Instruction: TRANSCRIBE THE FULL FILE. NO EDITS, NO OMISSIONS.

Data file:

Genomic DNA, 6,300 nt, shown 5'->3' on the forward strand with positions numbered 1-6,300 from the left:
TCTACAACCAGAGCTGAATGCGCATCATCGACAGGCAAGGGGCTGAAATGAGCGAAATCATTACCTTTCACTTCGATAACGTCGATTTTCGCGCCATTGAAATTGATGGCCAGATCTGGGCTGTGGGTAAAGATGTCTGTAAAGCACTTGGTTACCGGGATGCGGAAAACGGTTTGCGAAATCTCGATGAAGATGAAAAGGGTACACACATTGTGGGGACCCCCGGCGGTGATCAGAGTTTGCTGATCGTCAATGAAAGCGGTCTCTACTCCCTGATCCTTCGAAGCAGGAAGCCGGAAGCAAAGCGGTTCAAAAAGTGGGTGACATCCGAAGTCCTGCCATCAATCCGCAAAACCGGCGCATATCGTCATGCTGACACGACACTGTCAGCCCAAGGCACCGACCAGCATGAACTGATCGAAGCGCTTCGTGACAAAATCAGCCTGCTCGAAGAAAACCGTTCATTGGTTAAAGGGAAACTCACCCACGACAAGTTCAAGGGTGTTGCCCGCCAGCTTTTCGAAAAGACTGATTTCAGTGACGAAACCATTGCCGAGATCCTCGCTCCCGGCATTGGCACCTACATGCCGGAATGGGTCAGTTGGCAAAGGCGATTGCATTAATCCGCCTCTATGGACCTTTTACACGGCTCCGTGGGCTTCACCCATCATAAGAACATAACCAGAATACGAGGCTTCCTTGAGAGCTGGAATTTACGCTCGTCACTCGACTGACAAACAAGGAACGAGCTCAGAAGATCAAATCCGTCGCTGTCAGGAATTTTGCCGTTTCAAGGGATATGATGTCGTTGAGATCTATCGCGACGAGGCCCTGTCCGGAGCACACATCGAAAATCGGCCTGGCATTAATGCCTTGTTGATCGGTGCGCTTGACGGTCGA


Genomic DNA, 6,300 nt, shown 5'->3' on the forward strand with positions numbered 1-6,300 from the left:
TCTACAACCAGAGCTGAATGCGCATCATCGACAGGCAAGGGGCTGAAATGAGCGAAATCATTACCTTTCACTTCGATAACGTCGATTTTCGCGCCATTGAAATTGATGGCCAGATCTGGGCTGTGGGTAAAGATGTCTGTAAAGCACTTGGTTACCGGGATGCGGAAAACGGTTTGCGAAATCTCGATGAAGATGAAAAGGGTACACACATTGTGGGGACCCCCGGCGGTGATCAGAGTTTGCTGATCGTCAATGAAAGCGGTCTCTACTCCCTGATCCTTCGAAGCAGGAAGCCGGAAGCAAAGCGGTTCAAAAAGTGGGTGACATCCGAAGTCCTGCCATCAATCCGCAAAACCGGCGCATATCGTCATGCTGACACGACACTGTCAGCCCAAGGCACCGACCAGCATGAACTGATCGAAGCGCTTCGTGACAAAATCAGCCTGCTCGAAGAAAACCGTTCATTGGTTAAAGGGAAACTCACCCACGACAAGTTCAAGGGTGTTGCCCGCCAGCTTTTCGAAAAGACTGATTTCAGTGACGAAACCATTGCCGAGATCCTCGCTCCCGGCATTGGCACCTACATGCCGGAATGGGTCAGTTGGCAAAGGCGATTGCATTAATCCGCCTCTATGGACCTTTTACACGGCTCCGTGGGCTTCACCCATCATAAGAACATAACCAGAATACGAGGCTTCCTTGAGAGCTGGAATTTACGCTCGTCACTCGACTGACAAACAAGGAACGAGCTCAGAAGATCAAATCCGTCGCTGTCAGGAATTTTGCCGTTTCAAGGGATATGATGTCGTTGAGATCTATCGCGACGAGGCCCTGTCCGGAGCACACATCGAAAATCGGCCTGGCATTAATGCCTTGTTGATCGGTGCGCTTGACGGTCGA